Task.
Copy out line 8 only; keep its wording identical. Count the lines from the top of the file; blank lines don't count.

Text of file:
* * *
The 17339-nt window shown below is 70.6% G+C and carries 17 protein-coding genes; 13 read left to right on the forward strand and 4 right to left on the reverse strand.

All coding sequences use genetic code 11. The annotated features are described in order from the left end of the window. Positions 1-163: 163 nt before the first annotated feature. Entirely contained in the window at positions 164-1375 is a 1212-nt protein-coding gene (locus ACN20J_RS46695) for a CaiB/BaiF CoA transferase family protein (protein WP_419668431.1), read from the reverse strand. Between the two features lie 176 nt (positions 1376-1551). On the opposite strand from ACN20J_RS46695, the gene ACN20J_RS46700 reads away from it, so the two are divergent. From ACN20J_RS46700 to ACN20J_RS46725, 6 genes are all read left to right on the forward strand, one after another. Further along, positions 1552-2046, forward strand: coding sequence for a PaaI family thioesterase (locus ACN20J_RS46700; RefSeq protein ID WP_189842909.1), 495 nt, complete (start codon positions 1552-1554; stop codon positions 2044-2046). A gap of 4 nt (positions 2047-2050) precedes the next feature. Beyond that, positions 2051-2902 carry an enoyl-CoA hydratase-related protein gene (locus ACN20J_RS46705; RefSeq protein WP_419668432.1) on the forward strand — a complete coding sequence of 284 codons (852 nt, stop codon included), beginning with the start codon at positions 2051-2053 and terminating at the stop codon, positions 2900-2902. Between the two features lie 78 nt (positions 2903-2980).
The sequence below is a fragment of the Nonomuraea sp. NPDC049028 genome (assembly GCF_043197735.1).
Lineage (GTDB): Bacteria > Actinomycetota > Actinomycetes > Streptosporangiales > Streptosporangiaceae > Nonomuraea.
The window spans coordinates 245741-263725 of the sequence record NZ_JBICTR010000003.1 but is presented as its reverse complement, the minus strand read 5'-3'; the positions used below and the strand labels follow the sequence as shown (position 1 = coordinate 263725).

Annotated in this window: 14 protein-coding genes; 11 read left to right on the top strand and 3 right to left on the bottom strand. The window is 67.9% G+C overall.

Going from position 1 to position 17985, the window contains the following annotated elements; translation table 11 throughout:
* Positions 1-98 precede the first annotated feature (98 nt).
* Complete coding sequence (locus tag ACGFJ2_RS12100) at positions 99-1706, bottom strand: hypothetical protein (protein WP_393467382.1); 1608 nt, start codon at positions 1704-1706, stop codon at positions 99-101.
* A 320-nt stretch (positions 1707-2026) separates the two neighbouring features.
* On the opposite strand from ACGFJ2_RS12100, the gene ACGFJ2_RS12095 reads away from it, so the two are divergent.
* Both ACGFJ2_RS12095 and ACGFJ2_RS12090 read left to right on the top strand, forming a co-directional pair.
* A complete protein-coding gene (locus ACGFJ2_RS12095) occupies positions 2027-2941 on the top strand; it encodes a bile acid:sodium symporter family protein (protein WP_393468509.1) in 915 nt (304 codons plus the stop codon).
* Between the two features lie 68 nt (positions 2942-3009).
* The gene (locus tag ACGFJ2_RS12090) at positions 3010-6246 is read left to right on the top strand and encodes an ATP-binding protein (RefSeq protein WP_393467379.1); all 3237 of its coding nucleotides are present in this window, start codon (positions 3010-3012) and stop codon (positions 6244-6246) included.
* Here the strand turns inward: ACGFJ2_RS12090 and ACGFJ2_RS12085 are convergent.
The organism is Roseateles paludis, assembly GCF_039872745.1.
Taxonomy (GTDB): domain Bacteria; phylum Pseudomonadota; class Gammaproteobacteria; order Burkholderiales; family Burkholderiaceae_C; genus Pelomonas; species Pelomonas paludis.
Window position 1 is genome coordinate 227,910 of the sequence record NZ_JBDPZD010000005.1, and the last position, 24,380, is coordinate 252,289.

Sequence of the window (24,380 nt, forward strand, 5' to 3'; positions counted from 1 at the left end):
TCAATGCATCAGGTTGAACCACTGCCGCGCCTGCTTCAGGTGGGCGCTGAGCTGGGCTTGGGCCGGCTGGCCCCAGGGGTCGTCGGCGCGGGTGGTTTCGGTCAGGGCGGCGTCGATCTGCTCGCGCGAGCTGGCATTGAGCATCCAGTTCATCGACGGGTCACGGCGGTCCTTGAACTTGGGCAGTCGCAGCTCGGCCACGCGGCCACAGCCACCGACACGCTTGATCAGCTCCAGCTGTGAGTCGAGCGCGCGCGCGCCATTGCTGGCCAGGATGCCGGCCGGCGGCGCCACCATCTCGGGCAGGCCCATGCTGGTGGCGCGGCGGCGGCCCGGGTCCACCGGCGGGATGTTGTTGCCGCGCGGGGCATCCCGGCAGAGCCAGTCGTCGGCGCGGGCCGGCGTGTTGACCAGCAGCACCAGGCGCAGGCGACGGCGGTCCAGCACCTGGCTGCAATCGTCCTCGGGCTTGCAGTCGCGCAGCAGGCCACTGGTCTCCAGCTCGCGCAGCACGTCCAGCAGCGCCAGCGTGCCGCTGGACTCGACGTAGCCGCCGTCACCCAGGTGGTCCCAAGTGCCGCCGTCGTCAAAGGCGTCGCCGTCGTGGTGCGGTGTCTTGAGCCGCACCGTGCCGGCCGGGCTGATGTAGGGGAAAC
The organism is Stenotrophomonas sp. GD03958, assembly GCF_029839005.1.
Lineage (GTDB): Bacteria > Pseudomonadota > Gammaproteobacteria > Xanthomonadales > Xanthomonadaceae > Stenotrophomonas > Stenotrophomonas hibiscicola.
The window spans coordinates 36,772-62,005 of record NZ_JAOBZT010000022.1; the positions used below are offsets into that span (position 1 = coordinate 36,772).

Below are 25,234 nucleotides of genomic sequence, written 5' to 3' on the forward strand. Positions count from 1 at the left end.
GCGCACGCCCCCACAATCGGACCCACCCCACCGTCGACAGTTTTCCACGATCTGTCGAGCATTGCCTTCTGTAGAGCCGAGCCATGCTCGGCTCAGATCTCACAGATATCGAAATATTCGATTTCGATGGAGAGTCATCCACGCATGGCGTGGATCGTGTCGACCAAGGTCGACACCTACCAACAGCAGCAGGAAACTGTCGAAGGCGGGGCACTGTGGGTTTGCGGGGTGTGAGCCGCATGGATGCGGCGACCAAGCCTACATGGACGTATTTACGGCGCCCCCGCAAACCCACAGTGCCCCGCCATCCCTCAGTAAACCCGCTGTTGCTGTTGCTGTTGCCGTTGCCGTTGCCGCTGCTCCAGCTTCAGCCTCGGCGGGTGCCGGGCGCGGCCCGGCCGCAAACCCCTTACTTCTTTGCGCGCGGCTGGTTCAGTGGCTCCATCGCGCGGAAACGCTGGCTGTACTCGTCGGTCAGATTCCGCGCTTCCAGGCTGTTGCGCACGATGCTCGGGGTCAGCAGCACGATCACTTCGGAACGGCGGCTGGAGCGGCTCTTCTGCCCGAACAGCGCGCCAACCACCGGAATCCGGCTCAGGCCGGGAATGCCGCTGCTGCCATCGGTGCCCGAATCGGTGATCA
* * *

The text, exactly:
* Positions 1-98 precede the first annotated feature (98 nt).